Page:Popular Science Monthly Volume 76.djvu/176

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fact" from the chaos of ore before him, but also mint the coin of general truths.[1] Indeed he is hopeful of deriving a sound generalization even from a mass of particular facts some of which are doubtful. He recognizes further that to accomplish this is no simple matter, as when, for instance, he says that the evaluation of the relative worth of the facts is a problem "délicate et sujette à mille causes d'erreurs." But it is also in his opinion a problem where "rules are insufficient" and where individual genius is called for, where sometimes "even a sort of intuition penetrates further than study and reflection."[2]

That is that divination of which Winsor spoke—a feeling-it-in-one's bones method. History written thus would be more like a feat of magic than the work of science. To identify historian and magician is of course absurd, yet it must be said that a certain mystery enveloping the labors of the historian lends further color to the fancy. The historian has too much the air of entering a holy of holies of the sources where none but he dare tread and whence he will in due time emerge bearing precious secrets from beyond the veil. Rather cabbalistic footnotes make the mystery the more esoteric. He judges the past not in open court with the evidence made public, the press admitted, a jury hearing all the facts and then rendering its verdict, but in secret inquisition where he alone is both advocate and judge—and sometimes torturer. Another historian may retry the case if he wish, but will need to start again almost from the beginning. So sixteenth century mathematicians published their new formulas but kept from the world the processes by which they had been attained. Only there is the difference that those formulas justified themselves in use; the historian's results must be taken entirely on faith. Of course the conscientious historian of to-day has no desire to cover his tracks, he makes by bibliography and references an endeavor to indicate them to the reader, but he seems to despair of a complete scientific exposition of his labors. Yet even if he can not always hit the truth, even if history has no scientific laws, surely his thought about history can give an account of itself. Surely, too, its methods must be ones of which it can give an account.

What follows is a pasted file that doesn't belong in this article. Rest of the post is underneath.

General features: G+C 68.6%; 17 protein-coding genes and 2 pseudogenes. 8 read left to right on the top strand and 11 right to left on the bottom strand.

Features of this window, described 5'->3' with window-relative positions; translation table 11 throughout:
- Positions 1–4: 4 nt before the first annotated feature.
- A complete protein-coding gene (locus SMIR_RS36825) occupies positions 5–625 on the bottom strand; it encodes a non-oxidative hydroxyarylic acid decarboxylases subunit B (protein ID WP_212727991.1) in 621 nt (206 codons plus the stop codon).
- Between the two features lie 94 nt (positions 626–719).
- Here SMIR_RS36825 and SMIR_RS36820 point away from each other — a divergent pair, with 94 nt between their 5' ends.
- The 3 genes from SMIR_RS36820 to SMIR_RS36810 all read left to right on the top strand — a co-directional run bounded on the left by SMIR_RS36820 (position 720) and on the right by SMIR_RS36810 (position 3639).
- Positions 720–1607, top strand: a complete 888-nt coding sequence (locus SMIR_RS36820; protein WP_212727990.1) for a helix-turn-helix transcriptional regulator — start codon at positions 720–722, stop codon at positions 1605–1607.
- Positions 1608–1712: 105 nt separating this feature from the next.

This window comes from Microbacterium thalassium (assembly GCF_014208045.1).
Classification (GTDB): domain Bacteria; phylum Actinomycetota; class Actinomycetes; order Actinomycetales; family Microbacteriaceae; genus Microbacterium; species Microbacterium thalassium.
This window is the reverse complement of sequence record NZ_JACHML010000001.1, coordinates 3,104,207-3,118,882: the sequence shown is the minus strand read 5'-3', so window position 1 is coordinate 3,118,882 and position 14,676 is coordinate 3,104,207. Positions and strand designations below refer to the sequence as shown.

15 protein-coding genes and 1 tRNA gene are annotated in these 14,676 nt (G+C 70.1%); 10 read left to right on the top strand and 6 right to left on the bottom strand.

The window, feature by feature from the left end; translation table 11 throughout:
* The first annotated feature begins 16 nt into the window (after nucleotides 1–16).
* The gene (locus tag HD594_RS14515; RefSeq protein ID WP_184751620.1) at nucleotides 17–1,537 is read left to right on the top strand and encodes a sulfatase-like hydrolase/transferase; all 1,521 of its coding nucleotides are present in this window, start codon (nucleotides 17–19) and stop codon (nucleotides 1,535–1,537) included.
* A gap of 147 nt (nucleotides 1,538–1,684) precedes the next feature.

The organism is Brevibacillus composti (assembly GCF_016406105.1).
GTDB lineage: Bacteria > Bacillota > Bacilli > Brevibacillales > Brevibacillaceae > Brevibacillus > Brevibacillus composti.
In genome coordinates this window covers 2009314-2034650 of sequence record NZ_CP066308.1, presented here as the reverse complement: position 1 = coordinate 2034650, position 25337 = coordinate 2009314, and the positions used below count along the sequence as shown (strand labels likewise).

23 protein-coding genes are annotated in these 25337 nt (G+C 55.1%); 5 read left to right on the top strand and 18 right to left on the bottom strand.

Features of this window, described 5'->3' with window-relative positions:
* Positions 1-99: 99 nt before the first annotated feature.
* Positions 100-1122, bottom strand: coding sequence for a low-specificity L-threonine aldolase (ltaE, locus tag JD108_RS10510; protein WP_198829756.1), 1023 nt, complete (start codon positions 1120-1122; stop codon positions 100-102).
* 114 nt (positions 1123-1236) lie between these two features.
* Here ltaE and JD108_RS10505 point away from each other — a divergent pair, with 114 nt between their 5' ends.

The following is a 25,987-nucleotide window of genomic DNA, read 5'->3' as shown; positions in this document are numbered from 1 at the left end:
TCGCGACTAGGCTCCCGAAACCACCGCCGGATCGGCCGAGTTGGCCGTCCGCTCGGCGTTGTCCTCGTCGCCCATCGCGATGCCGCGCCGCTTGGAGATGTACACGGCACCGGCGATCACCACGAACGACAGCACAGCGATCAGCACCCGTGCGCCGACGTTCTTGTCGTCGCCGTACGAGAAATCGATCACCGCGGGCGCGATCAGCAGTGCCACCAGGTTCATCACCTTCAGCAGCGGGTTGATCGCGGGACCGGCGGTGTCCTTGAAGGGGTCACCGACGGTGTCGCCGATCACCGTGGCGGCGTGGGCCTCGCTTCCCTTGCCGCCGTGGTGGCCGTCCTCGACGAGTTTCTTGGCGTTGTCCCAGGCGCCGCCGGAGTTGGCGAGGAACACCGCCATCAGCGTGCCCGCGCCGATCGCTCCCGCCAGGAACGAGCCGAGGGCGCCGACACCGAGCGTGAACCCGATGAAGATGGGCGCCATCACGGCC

Monod, to do him justice, to some extent realizes the former possibility if not the latter requirement. He finally gives three "general rules" of historical presentation. First, the sources used by the historian should be indicated; second, proof of his statements should be furnished as far as possible; third, he should sharply distinguish those points of which he feels sure from those which are more or less uncertain. These rules, vague in their wording and inadequate in their scope, are a faithful reflection of the present unsatisfactory and indefinite status of historical presentation. "Indicate" the sources:—

  1. The metaphor is mine, not Monod's.
  2. Ibid., p. 489.